- Skills to communicate effectively with tobacco users
- Ability to build capacity at local level to facilitate coalitions of partners to mobilize tobacco prevention and control messages
- Ability to communicate with policymakers about health and financial impacts of secondhand smoke exposure and pregnant women’s tobacco use
- Ability to work with young adults as part of preconception health campaigns
- Ability to effectively reach young adults with tobacco messages specific to their local community and demographic profile
In addition to skills, each NPM requires a knowledge base that will help Title V progress effectively in the measure. Knowledge should be considered at the foundation of achieving all measures.
1. Tobacco Background, Recommendations & Guidelines
- Knowledge of health risks and costs of tobacco exposure
- Knowledge of benefits of reduction/elimination of tobacco exposure for pregnant women, children and families, including secondhand smoke exposure among children
- Knowledge of trends and health impacts of alternative tobacco delivery systems such as e-cigarettes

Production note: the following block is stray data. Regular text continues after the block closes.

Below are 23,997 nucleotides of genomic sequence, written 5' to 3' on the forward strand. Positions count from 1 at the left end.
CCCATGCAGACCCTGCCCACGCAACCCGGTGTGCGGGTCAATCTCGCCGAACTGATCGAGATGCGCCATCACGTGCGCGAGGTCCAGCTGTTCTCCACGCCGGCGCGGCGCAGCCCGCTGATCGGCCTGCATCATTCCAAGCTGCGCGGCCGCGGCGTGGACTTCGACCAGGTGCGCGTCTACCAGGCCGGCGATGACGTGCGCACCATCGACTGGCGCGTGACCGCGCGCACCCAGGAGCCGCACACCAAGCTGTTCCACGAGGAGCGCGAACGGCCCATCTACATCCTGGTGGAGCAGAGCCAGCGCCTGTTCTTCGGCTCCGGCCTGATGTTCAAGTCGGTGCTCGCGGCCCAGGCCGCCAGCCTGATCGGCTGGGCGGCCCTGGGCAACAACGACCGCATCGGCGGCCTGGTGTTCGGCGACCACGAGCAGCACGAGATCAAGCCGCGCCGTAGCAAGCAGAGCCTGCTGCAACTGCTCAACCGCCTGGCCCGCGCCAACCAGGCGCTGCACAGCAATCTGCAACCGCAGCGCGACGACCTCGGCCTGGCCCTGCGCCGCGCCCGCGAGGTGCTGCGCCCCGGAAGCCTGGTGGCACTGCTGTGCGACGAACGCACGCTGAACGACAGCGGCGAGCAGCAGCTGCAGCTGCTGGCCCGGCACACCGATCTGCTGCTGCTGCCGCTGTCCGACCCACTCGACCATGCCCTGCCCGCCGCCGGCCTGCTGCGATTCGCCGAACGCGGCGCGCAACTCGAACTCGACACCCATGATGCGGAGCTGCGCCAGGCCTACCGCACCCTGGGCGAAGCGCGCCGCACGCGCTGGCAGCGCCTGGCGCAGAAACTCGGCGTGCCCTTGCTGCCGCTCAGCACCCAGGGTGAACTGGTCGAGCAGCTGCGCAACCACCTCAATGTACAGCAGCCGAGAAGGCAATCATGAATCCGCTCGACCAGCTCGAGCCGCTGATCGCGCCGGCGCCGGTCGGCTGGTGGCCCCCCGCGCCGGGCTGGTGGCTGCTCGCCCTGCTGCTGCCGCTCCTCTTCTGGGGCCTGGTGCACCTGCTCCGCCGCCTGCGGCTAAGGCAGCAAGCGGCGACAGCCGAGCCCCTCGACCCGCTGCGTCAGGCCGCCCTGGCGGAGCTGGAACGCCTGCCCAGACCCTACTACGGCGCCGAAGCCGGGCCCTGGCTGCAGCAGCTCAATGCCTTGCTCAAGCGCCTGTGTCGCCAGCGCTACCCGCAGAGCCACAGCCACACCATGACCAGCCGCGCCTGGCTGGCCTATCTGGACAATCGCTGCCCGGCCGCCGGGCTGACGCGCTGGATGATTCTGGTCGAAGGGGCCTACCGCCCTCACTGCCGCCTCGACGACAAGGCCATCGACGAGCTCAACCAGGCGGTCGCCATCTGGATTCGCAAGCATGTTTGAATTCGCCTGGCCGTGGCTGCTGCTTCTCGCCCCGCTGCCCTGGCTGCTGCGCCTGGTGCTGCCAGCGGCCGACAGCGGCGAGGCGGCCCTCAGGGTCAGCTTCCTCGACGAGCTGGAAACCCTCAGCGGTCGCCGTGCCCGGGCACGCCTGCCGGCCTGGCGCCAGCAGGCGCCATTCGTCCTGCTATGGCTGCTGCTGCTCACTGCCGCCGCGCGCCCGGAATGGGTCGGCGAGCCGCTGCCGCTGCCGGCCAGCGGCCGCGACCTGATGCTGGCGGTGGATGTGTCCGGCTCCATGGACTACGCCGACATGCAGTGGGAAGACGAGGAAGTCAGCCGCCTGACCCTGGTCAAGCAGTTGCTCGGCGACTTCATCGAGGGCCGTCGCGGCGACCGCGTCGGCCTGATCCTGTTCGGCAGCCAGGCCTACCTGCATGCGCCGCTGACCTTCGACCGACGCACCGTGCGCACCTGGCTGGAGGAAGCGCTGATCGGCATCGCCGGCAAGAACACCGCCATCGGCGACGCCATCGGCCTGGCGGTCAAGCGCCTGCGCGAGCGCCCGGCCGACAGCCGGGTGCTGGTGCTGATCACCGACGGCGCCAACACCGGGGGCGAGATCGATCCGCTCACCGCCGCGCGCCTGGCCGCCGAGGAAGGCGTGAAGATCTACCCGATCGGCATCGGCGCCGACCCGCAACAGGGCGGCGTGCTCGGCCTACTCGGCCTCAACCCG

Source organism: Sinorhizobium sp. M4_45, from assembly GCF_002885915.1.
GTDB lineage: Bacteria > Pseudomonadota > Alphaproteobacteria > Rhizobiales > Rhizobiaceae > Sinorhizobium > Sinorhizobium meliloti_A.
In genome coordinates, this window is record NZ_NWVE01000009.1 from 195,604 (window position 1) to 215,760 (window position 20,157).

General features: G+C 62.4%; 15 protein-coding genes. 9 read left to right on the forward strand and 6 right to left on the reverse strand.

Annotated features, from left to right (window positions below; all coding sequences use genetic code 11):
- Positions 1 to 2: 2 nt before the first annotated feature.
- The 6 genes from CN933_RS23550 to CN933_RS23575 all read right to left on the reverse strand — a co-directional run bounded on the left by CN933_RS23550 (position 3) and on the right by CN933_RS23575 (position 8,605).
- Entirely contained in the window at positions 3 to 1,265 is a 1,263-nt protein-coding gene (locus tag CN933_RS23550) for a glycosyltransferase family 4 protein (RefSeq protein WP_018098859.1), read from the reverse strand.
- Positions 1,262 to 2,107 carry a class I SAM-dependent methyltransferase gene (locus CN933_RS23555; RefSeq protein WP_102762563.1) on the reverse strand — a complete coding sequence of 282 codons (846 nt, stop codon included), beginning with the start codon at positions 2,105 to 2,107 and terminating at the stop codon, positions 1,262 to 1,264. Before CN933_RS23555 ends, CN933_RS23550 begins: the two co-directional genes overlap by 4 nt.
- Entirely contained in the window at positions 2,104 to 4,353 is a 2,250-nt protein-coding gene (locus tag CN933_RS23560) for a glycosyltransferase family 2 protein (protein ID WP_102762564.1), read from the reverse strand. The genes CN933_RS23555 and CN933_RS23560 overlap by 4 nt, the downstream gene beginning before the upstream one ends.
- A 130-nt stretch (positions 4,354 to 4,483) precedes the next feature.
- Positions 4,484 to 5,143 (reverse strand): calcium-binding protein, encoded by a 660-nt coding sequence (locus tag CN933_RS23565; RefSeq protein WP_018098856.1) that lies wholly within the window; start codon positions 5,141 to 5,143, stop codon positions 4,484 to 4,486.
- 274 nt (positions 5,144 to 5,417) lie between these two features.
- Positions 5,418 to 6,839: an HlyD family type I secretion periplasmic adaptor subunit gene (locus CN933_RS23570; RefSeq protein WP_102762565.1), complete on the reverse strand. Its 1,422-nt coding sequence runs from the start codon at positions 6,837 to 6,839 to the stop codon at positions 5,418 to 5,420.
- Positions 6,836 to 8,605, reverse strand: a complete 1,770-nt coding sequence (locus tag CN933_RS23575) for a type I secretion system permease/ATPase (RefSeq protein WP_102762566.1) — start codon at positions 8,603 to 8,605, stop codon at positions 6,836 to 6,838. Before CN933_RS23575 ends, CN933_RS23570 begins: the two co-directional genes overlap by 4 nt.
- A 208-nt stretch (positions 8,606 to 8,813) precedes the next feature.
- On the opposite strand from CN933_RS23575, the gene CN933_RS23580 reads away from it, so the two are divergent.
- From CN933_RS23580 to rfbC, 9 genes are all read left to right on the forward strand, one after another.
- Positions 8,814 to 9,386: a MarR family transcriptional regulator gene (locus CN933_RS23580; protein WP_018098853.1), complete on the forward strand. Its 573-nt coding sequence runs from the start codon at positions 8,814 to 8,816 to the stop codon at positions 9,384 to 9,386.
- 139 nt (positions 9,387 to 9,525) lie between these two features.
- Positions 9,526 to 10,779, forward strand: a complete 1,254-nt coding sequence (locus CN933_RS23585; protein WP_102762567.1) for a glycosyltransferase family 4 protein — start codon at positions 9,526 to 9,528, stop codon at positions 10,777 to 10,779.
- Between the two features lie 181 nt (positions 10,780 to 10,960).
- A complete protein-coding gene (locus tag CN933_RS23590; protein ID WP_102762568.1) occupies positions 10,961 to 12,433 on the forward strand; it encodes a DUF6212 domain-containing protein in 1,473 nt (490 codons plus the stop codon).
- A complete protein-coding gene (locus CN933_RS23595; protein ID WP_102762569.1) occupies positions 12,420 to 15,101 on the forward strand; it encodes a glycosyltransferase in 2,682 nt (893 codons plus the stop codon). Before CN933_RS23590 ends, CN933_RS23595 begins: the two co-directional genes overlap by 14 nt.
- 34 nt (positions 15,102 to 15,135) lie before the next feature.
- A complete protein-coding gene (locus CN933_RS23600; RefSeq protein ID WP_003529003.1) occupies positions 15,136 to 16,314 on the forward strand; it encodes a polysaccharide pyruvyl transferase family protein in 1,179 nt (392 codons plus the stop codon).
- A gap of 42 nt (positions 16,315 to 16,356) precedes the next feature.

- Knowledge of state/territory supportive services available to MCH populations such as quitlines
- Knowledge of tobacco reduction/cessation tools and strategies, including their strengths, weaknesses and contexts for use
- Knowledge of historical and cultural context of tobacco use in a given geographic area
2. Tobacco Policies & Strategies
- Knowledge of policy and environmental strategies that reduce smoking rates among adolescents and pregnant women, and the relative effectiveness of these policies
- Knowledge of essential components of the Affordable Care Act (ACA) and other state and federal policies that facilitate access to tobacco treatment services for pregnant women, such as reimbursable counseling in prenatal care settings by Medicaid and other payers
See other online learning resources related to health transformation, collected in the Health Transformation Learning Laboratory.
1 Health Resources and Services Administration. 2014. Title V Maternal and Child Health Services Block Grant to States Program: Guidance and Forms for the Title V Application/Annual Report, Appendix F, p. 88.